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Public Rhetoric, and The Rhetoric of Aristotle

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1. “Aristotle defined rhetoric as ‘an ability . . . to see the available means of persuasion.'” So begins the section of the textbook on Public Rhetoric. Rhetoric has a deep and fascinating history, as it was once considered essential to survival in a world without television or printing presses, let alone the internet. Today, we still can benefit greatly from well-developed public speaking skills, and a strong understanding of logic, argumentation and ethics. However, because of technology, we tend to hear much more from a small fraction of society that has direct access to the various channels of broadcast communication, and the tendency is to think our voice cannot be heard, or worse, our opinion doesn’t matter. We now often here the word rhetoric spoken to mean something negative; “Ah, that senator is just spouting rhetoric.” Aristotle provided the denotative meaning of the word rhetoric, but what is today’s commonly accepted annotative meaning? That’s question one — what does the word rhetoric mean to you when you here it?

2. What do at least four of the five divisions of rhetoric require a speaker to do? (Third paragraph)

3. How did Plato feel about rhetoric?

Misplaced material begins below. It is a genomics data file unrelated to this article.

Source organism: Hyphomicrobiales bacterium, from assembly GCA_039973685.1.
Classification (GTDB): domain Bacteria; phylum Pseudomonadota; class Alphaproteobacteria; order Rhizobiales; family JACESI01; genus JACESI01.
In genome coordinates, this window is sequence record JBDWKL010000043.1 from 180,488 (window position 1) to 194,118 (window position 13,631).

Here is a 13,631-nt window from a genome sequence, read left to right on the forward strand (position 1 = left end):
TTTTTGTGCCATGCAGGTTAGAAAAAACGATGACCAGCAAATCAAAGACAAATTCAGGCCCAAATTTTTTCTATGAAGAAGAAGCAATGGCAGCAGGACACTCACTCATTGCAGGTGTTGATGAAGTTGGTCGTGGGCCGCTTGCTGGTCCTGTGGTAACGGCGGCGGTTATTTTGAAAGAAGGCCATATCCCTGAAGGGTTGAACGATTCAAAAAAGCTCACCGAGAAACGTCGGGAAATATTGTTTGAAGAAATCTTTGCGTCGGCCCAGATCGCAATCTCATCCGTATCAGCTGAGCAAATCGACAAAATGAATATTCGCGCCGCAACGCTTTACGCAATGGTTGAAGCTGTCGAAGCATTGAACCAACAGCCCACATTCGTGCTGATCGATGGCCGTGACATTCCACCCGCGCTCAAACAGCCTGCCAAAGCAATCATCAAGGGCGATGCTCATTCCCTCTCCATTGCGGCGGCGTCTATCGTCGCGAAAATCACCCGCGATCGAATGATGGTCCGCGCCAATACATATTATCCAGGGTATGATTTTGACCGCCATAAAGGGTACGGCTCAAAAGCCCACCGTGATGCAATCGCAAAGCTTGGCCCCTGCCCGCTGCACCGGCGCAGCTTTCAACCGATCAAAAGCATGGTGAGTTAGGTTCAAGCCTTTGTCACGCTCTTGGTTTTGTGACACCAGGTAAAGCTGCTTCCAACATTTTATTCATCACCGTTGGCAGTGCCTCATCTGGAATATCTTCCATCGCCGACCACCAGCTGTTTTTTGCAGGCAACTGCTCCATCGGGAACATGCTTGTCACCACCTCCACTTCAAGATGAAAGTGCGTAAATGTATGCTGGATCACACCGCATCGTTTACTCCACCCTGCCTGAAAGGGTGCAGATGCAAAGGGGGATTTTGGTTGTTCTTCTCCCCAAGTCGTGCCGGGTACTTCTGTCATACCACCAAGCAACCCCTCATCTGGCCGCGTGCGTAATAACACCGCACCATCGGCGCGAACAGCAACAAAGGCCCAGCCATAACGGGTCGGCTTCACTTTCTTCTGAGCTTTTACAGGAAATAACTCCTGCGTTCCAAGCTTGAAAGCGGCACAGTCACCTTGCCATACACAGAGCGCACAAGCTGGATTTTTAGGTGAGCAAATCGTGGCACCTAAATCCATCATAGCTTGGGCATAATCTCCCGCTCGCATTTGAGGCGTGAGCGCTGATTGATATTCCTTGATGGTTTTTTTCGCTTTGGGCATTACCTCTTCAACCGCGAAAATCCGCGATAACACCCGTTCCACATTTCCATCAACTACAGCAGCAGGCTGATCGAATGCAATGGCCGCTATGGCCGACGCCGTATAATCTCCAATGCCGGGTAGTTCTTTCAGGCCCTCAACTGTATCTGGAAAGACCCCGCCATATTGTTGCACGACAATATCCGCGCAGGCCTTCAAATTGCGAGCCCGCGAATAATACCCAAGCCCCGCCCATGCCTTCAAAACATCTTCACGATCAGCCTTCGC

4. What was the relationship between Plato and Aristotle (how did they know each other?)

5. How did Augustine rationalize being a persuasive religious rhetorician?

6. Is it ethical to put great effort into designing religious speeches that are as persuasive as possible? How about political speeches? What is gained by persuading someone of a religious or political belief? What is the danger?

7. At the heart of rhetoric is ethics. If we lose sight of the truth, or our own integrity, while trying to persuade, then we cross a line. Can you think of any examples of people who have placed a desire to persuade over a commitment to be truthful or ethical?

Chapter 22, The Rhetoric of Aristotle

1. Why did Plato criticize the Sophists?

2. Plato had no interest in rhetoric, but as his student, Aristotle did. What was Aristotle’s general attitude toward rhetoric? (paragraphs 1-3)

3. Briefly list and describe the three types of rhetoric (page 284).

4. Briefly list and define the three “artistic proofs” page 284).

5. The sub-section on page 285, Logical Proof: Lines of Argument That Make Sense, give some simple insight into Aristotle’s genius. I want you to do two things. First, explain what a enthymeme is, and second, explain why Aristotle taught that the speaker should leave out the middle part of the enthymeme (the premise that is already accepted by the audience.)

6. How did Martin Luther King employ this teaching on logical proof in his I have a Dream speech? (page 286)

7. Is making a strong logical argument enough to persuade people? (bottom of page 286). What else is needed?

8. What are the three qualities that contribute to the answer for #7?

9. Aristotle was critical of overt emotional appeals, which were common in the public rhetoric of his time. How did he resolve including a specific teaching on “emotional proof?”

10. Of the five canons of rhetoric (page 288-290), which one requires a willingness to do research, say, for a speech in your public speaking course?

11. Of the five canons, which one(s) might motivate you to take that course in the first place?

12. Did Martin Luther King deliver the I Have a Dream Speech from memory, or did he use notes? You might feel motivated to watch the speech. It is only 17 minutes long. (Links to an external site.)

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